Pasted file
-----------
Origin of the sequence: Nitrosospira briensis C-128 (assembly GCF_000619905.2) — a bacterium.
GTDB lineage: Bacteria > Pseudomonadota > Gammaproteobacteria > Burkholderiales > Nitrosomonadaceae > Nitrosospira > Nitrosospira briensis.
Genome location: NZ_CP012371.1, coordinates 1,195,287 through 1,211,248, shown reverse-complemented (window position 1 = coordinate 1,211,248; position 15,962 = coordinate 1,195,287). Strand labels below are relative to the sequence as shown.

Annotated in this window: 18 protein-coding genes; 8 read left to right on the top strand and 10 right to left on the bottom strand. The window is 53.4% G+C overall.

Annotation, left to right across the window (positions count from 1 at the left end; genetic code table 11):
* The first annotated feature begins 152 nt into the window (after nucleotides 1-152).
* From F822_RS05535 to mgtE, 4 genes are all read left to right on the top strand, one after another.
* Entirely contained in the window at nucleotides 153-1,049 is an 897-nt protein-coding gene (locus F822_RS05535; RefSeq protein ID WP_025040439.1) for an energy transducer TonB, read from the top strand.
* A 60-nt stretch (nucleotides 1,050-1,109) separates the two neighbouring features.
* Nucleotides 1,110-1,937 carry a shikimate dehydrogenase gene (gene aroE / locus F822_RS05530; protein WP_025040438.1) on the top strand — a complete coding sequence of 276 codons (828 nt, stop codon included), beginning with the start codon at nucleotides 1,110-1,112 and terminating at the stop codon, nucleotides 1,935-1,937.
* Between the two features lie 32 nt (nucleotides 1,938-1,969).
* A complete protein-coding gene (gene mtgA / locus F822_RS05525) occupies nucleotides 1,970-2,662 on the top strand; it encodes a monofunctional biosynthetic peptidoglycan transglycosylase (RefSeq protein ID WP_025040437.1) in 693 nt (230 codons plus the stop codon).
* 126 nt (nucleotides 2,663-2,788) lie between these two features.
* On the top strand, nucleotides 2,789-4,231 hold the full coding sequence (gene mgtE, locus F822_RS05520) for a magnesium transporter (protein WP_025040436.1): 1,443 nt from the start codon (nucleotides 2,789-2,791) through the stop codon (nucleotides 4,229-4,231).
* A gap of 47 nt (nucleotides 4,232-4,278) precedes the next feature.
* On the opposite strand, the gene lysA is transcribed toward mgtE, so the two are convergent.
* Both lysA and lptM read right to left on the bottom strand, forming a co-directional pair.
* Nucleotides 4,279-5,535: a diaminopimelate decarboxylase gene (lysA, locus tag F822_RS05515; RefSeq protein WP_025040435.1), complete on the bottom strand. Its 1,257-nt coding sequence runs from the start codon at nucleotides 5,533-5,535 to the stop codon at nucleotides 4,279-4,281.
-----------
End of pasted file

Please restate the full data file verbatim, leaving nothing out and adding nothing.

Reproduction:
Origin of the sequence: Nitrosospira briensis C-128 (assembly GCF_000619905.2) — a bacterium.
GTDB lineage: Bacteria > Pseudomonadota > Gammaproteobacteria > Burkholderiales > Nitrosomonadaceae > Nitrosospira > Nitrosospira briensis.
Genome location: NZ_CP012371.1, coordinates 1,195,287 through 1,211,248, shown reverse-complemented (window position 1 = coordinate 1,211,248; position 15,962 = coordinate 1,195,287). Strand labels below are relative to the sequence as shown.

Annotated in this window: 18 protein-coding genes; 8 read left to right on the top strand and 10 right to left on the bottom strand. The window is 53.4% G+C overall.

Annotation, left to right across the window (positions count from 1 at the left end; genetic code table 11):
* The first annotated feature begins 152 nt into the window (after nucleotides 1-152).
* From F822_RS05535 to mgtE, 4 genes are all read left to right on the top strand, one after another.
* Entirely contained in the window at nucleotides 153-1,049 is an 897-nt protein-coding gene (locus F822_RS05535; RefSeq protein ID WP_025040439.1) for an energy transducer TonB, read from the top strand.
* A 60-nt stretch (nucleotides 1,050-1,109) separates the two neighbouring features.
* Nucleotides 1,110-1,937 carry a shikimate dehydrogenase gene (gene aroE / locus F822_RS05530; protein WP_025040438.1) on the top strand — a complete coding sequence of 276 codons (828 nt, stop codon included), beginning with the start codon at nucleotides 1,110-1,112 and terminating at the stop codon, nucleotides 1,935-1,937.
* Between the two features lie 32 nt (nucleotides 1,938-1,969).
* A complete protein-coding gene (gene mtgA / locus F822_RS05525) occupies nucleotides 1,970-2,662 on the top strand; it encodes a monofunctional biosynthetic peptidoglycan transglycosylase (RefSeq protein ID WP_025040437.1) in 693 nt (230 codons plus the stop codon).
* 126 nt (nucleotides 2,663-2,788) lie between these two features.
* On the top strand, nucleotides 2,789-4,231 hold the full coding sequence (gene mgtE, locus F822_RS05520) for a magnesium transporter (protein WP_025040436.1): 1,443 nt from the start codon (nucleotides 2,789-2,791) through the stop codon (nucleotides 4,229-4,231).
* A gap of 47 nt (nucleotides 4,232-4,278) precedes the next feature.
* On the opposite strand, the gene lysA is transcribed toward mgtE, so the two are convergent.
* Both lysA and lptM read right to left on the bottom strand, forming a co-directional pair.
* Nucleotides 4,279-5,535: a diaminopimelate decarboxylase gene (lysA, locus tag F822_RS05515; RefSeq protein WP_025040435.1), complete on the bottom strand. Its 1,257-nt coding sequence runs from the start codon at nucleotides 5,533-5,535 to the stop codon at nucleotides 4,279-4,281.